Posted December 11, 2014 at 11:30 pm by Tomek Kondrat
In recent years, we’ve heard quite a bit of various government agencies breaching their users’ privacy. In addition to national surveillance, Google and other large corporations collect data from users to generate revenue by personalizing and better targeting ads. To the privacy conscious, this is undoubtedly a concerning trend. As such, many developers have decided to take privacy matters into their own hands.
There are some browsers available on the Google Play Store that allow for private browsing. One of the safest is Krypton Web Browser, which comes courtesy of XDA Forum Member Kr36. This browser is tightly integrated with Tor, and although Tor isn’t perfect, it adds an appre. . . READ ON »
Posted December 11, 2014 at 06:00 pm by Tomek Kondrat
Paper still has its value, but smart devices are slowly replacing traditional paper and pen, as well as classical books and traditional press. If you read a lot (and find yourself scrolling frequently), the screen of your tablet or smartphone may quickly become quite dirty and full of fingerprints, making the experience less than desirable. Luckily, there are some alternative and hopefully better methods of scrolling that will save you some time and frustration.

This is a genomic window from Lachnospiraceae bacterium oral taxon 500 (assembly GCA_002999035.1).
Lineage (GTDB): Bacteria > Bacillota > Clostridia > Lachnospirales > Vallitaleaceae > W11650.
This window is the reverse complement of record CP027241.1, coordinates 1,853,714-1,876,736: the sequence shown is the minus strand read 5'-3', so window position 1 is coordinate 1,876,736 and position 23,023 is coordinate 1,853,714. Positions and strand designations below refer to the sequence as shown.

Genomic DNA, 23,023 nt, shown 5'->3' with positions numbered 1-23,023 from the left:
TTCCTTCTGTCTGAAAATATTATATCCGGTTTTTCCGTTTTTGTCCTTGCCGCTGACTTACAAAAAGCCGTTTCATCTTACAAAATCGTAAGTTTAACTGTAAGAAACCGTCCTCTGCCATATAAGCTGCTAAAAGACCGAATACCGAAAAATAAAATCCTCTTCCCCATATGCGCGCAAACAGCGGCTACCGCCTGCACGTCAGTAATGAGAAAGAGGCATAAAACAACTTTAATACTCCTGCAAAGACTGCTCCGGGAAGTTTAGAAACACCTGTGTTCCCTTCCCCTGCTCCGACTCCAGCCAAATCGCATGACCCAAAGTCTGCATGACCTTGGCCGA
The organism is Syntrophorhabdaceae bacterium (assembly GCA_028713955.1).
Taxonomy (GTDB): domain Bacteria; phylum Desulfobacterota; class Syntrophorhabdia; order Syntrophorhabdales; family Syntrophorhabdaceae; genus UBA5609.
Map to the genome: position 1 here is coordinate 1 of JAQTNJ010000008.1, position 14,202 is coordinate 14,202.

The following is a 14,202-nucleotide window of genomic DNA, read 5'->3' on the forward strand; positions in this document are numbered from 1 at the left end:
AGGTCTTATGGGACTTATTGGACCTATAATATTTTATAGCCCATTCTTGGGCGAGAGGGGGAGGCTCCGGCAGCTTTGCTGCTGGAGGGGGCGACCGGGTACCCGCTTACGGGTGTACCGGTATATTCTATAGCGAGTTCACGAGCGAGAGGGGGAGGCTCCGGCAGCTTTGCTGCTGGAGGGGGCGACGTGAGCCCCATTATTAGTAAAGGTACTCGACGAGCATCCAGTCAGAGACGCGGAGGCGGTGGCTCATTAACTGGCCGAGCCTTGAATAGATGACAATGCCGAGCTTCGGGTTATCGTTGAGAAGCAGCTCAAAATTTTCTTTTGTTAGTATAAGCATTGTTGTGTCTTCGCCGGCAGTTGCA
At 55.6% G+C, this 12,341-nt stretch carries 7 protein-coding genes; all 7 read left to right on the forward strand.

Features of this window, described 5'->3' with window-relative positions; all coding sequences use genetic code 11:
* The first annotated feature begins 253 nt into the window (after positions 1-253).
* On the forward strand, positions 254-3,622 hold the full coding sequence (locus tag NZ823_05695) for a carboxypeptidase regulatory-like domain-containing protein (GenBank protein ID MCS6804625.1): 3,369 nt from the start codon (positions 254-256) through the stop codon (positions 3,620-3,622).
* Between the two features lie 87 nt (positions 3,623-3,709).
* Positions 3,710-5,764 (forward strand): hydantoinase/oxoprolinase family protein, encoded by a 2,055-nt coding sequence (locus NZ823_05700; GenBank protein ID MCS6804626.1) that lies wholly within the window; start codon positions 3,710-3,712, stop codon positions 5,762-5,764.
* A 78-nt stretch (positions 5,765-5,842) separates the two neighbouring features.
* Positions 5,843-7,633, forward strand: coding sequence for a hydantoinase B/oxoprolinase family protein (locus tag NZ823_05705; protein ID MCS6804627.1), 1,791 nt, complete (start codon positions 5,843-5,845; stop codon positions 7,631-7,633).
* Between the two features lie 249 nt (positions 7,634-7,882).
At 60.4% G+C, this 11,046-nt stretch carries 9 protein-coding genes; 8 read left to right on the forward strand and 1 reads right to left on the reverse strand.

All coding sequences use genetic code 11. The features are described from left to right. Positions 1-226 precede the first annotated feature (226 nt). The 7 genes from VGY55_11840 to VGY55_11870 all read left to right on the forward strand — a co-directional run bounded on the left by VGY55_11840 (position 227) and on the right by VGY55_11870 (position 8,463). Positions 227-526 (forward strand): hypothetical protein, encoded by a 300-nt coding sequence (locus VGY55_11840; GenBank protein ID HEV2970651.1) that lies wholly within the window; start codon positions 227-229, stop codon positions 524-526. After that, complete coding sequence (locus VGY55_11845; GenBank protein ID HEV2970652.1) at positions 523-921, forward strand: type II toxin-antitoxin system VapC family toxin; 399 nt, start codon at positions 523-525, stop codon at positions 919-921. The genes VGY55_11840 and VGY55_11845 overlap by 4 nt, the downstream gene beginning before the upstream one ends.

A few months ago, we wrote about Tilt Scroll by XDA Forum Member mrYoussef135. This application is able to scroll content in various applications using the built-in device accelerometer sensor. Not everyone likes to shake their device like a tamb. . . READ ON »
Posted December 11, 2014 at 01:00 pm by Tomek Kondrat
Newer doesn’t always mean better. This fits the Android OS perfectly with regards to some solutions that are in fact less polished than their older counterparts. For many, the quick settings toggles used in stock Jelly Bean ROMs for Sony Xperia phones were ideal, since they were available right after pulling down the notification bar. In KitKat, these toggles were moved to the separate tab, making access a bit more cumbersome.
With some willingness and a bit of free time, you can easily bring back the Jelly Bean-style quick settings toggles to your KitKat Xperia ROM. XDA Senior Member anagramgenius wrote a guide in which the whole process is explained in detail. The method demonstrated by anagramgeniu. . . READ ON »